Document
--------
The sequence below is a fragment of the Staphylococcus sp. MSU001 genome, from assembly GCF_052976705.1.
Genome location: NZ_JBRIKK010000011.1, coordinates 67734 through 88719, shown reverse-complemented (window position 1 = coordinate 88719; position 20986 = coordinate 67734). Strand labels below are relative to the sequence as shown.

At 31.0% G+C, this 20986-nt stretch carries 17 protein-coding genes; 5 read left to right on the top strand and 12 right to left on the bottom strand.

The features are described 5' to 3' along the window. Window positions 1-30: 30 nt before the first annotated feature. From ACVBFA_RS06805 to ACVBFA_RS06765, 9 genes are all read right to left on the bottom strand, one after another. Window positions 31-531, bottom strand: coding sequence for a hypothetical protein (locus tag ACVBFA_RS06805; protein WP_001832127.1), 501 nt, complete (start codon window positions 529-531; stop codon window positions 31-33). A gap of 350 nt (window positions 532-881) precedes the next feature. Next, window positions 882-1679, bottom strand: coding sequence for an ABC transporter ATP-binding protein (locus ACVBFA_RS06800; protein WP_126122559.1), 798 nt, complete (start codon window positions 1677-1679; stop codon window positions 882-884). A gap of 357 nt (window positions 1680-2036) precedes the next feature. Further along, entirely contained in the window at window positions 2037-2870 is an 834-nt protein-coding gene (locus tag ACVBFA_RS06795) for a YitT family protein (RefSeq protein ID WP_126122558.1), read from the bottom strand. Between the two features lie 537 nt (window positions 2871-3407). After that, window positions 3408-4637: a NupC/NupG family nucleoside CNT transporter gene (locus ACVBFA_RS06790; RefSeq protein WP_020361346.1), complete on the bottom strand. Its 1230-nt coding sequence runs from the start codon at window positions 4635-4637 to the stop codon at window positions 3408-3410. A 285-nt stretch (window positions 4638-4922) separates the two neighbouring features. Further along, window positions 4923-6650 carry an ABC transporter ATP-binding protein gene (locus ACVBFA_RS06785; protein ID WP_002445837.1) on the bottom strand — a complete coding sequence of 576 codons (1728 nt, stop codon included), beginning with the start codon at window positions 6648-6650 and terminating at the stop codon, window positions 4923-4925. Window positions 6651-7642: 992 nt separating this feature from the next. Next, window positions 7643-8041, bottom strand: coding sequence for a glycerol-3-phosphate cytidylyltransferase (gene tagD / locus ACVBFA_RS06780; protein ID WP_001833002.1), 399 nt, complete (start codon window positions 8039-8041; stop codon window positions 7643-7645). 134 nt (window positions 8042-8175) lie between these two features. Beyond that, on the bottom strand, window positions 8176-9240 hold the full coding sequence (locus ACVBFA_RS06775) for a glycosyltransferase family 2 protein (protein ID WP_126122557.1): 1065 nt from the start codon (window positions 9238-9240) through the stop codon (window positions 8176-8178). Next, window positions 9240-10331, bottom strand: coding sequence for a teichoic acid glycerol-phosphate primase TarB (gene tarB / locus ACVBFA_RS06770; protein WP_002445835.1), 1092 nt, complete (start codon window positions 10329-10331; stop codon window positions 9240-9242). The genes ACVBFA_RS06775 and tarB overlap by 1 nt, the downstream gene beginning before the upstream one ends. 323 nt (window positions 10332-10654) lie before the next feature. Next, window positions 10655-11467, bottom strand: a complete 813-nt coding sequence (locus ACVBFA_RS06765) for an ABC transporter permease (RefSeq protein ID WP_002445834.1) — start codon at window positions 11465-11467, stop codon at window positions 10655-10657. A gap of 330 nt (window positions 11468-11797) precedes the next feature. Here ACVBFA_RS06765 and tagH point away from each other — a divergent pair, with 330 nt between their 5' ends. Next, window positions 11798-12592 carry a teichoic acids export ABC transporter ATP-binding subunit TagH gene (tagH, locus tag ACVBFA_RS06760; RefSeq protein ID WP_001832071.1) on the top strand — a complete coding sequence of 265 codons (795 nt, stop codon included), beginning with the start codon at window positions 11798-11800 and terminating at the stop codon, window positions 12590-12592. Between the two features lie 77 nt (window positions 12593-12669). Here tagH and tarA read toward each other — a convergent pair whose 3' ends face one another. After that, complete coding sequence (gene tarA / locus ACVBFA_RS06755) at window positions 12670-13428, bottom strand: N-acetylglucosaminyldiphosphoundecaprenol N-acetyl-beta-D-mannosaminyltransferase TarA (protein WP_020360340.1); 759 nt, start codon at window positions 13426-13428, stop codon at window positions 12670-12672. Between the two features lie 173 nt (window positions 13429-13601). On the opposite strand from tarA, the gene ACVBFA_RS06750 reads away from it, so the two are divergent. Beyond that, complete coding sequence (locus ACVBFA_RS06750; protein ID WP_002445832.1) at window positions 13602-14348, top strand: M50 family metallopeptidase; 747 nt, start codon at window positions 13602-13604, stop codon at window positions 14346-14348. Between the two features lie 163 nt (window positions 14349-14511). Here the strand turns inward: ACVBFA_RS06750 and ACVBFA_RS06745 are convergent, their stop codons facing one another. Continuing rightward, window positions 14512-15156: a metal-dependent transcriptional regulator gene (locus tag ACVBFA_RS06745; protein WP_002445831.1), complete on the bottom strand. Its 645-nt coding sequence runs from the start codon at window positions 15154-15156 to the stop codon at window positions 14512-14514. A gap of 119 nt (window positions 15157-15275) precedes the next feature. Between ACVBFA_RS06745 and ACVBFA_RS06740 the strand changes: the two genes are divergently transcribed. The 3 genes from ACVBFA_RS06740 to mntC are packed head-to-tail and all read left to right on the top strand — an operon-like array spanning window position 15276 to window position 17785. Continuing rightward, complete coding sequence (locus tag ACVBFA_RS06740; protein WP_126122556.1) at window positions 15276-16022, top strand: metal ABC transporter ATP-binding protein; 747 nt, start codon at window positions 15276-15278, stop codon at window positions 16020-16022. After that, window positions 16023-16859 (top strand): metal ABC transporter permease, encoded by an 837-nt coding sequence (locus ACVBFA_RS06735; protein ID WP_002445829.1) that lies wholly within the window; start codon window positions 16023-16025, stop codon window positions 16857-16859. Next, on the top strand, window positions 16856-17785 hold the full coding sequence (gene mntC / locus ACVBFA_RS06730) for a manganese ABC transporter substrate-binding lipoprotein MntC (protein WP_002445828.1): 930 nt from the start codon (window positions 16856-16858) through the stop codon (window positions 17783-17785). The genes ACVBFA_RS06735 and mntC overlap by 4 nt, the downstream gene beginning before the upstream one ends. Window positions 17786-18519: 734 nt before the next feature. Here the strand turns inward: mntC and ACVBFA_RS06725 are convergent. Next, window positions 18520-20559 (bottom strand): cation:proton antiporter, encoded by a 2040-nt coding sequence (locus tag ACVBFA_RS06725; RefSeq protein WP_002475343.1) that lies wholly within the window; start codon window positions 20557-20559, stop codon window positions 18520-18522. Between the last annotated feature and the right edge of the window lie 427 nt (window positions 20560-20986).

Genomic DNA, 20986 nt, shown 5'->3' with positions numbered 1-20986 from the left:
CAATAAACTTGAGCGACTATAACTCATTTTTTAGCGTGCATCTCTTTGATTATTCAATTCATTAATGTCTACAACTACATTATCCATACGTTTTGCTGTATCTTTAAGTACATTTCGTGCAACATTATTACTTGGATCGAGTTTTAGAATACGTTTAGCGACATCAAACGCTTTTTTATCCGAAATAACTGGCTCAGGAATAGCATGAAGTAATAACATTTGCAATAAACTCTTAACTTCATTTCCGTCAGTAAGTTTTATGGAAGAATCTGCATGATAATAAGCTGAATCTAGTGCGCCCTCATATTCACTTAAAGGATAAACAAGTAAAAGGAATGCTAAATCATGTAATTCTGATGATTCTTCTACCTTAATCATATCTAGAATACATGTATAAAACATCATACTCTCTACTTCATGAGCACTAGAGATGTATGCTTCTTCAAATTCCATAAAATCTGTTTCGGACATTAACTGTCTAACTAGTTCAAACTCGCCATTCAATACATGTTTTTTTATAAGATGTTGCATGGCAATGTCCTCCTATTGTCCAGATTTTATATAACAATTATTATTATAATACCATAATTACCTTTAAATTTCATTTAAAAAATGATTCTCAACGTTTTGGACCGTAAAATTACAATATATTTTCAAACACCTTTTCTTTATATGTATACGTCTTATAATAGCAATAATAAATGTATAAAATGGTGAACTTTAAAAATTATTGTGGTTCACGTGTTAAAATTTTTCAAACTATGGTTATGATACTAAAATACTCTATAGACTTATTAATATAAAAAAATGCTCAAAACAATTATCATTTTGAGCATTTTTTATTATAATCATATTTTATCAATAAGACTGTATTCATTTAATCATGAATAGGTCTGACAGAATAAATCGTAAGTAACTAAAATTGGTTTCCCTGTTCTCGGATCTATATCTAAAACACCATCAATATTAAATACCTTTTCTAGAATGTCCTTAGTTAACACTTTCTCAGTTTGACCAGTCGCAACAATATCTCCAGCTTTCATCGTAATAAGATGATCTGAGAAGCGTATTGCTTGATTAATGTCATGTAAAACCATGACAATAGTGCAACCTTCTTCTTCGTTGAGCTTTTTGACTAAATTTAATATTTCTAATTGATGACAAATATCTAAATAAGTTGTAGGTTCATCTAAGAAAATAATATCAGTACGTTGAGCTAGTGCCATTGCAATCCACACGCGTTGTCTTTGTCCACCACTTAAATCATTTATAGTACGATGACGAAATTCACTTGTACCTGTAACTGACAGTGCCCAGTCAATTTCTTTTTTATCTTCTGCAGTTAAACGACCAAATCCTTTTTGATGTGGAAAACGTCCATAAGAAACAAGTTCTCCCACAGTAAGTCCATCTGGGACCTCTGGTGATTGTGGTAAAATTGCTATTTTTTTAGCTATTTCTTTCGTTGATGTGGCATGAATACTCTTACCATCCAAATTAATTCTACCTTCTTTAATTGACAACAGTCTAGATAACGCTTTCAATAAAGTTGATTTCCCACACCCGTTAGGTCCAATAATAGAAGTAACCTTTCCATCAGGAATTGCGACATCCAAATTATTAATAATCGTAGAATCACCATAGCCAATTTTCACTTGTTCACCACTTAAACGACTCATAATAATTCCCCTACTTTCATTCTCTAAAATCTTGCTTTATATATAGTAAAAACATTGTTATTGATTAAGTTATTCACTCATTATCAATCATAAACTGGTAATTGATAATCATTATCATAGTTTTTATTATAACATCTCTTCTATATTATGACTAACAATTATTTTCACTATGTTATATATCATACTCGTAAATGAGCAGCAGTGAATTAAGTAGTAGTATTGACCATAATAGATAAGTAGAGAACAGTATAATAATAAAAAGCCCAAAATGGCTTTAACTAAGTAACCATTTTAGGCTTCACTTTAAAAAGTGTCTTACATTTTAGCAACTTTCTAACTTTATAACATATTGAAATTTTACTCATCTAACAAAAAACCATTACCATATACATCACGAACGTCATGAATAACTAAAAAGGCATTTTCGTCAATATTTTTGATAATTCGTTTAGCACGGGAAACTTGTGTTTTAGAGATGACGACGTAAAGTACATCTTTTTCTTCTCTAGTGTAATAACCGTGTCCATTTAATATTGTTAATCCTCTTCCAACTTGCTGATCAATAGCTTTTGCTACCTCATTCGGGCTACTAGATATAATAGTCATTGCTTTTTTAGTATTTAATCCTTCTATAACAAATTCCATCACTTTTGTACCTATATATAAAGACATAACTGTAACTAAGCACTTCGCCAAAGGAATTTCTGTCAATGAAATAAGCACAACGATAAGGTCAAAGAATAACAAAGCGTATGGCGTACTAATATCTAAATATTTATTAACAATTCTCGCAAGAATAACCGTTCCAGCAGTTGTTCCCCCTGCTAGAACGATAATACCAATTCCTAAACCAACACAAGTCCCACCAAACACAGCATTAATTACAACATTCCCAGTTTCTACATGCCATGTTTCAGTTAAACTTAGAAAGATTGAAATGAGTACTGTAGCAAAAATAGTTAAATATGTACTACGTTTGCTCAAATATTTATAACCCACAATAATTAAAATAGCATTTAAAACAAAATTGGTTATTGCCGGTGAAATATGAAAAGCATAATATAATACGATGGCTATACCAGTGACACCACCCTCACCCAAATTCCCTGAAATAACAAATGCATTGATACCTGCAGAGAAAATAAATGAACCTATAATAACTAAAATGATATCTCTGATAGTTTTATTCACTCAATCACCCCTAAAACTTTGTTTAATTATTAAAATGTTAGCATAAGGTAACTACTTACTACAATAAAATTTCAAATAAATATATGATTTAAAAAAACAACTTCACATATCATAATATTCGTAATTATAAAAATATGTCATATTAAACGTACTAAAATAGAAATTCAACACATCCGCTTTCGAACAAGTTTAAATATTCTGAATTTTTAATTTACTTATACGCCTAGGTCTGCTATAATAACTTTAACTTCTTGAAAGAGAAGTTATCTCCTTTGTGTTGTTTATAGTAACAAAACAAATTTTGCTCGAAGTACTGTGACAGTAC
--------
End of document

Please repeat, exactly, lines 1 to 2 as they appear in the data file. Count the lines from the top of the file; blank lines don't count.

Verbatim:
The sequence below is a fragment of the Staphylococcus sp. MSU001 genome, from assembly GCF_052976705.1.
Genome location: NZ_JBRIKK010000011.1, coordinates 67734 through 88719, shown reverse-complemented (window position 1 = coordinate 88719; position 20986 = coordinate 67734). Strand labels below are relative to the sequence as shown.